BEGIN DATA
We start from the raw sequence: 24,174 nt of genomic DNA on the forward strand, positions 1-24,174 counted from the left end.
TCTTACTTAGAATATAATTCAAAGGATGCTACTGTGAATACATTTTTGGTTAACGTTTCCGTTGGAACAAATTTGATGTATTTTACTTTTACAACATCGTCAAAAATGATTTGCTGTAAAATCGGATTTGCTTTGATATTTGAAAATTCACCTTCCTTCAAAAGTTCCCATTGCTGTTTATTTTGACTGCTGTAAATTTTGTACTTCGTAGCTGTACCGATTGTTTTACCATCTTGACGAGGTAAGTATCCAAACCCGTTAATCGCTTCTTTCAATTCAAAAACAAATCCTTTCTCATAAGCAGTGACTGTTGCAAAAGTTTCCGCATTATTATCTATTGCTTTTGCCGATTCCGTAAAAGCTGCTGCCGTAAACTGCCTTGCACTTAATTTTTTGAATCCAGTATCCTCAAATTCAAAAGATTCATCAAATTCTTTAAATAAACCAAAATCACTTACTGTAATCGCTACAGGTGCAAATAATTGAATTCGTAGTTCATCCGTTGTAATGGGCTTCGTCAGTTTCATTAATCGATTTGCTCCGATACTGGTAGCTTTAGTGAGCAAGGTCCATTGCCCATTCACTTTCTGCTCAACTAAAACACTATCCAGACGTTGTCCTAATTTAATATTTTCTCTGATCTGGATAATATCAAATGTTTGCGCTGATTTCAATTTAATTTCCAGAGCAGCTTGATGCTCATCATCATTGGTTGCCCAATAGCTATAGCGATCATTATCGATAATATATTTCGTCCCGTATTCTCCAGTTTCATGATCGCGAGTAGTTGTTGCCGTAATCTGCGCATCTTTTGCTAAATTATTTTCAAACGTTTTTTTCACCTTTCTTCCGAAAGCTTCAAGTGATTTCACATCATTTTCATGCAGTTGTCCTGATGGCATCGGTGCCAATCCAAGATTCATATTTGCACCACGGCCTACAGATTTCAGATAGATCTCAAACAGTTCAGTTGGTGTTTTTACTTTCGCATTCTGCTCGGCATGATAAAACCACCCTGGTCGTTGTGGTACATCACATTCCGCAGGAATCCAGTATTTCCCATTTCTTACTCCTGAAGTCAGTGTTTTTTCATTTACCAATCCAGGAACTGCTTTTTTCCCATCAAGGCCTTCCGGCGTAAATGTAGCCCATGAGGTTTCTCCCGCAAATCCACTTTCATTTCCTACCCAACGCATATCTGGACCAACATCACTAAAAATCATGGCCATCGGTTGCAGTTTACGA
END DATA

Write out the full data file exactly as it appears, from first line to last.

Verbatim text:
We start from the raw sequence: 24,174 nt of genomic DNA on the forward strand, positions 1-24,174 counted from the left end.
TCTTACTTAGAATATAATTCAAAGGATGCTACTGTGAATACATTTTTGGTTAACGTTTCCGTTGGAACAAATTTGATGTATTTTACTTTTACAACATCGTCAAAAATGATTTGCTGTAAAATCGGATTTGCTTTGATATTTGAAAATTCACCTTCCTTCAAAAGTTCCCATTGCTGTTTATTTTGACTGCTGTAAATTTTGTACTTCGTAGCTGTACCGATTGTTTTACCATCTTGACGAGGTAAGTATCCAAACCCGTTAATCGCTTCTTTCAATTCAAAAACAAATCCTTTCTCATAAGCAGTGACTGTTGCAAAAGTTTCCGCATTATTATCTATTGCTTTTGCCGATTCCGTAAAAGCTGCTGCCGTAAACTGCCTTGCACTTAATTTTTTGAATCCAGTATCCTCAAATTCAAAAGATTCATCAAATTCTTTAAATAAACCAAAATCACTTACTGTAATCGCTACAGGTGCAAATAATTGAATTCGTAGTTCATCCGTTGTAATGGGCTTCGTCAGTTTCATTAATCGATTTGCTCCGATACTGGTAGCTTTAGTGAGCAAGGTCCATTGCCCATTCACTTTCTGCTCAACTAAAACACTATCCAGACGTTGTCCTAATTTAATATTTTCTCTGATCTGGATAATATCAAATGTTTGCGCTGATTTCAATTTAATTTCCAGAGCAGCTTGATGCTCATCATCATTGGTTGCCCAATAGCTATAGCGATCATTATCGATAATATATTTCGTCCCGTATTCTCCAGTTTCATGATCGCGAGTAGTTGTTGCCGTAATCTGCGCATCTTTTGCTAAATTATTTTCAAACGTTTTTTTCACCTTTCTTCCGAAAGCTTCAAGTGATTTCACATCATTTTCATGCAGTTGTCCTGATGGCATCGGTGCCAATCCAAGATTCATATTTGCACCACGGCCTACAGATTTCAGATAGATCTCAAACAGTTCAGTTGGTGTTTTTACTTTCGCATTCTGCTCGGCATGATAAAACCACCCTGGTCGTTGTGGTACATCACATTCCGCAGGAATCCAGTATTTCCCATTTCTTACTCCTGAAGTCAGTGTTTTTTCATTTACCAATCCAGGAACTGCTTTTTTCCCATCAAGGCCTTCCGGCGTAAATGTAGCCCATGAGGTTTCTCCCGCAAATCCACTTTCATTTCCTACCCAACGCATATCTGGACCAACATCACTAAAAATCATGGCCATCGGTTGCAGTTTACGA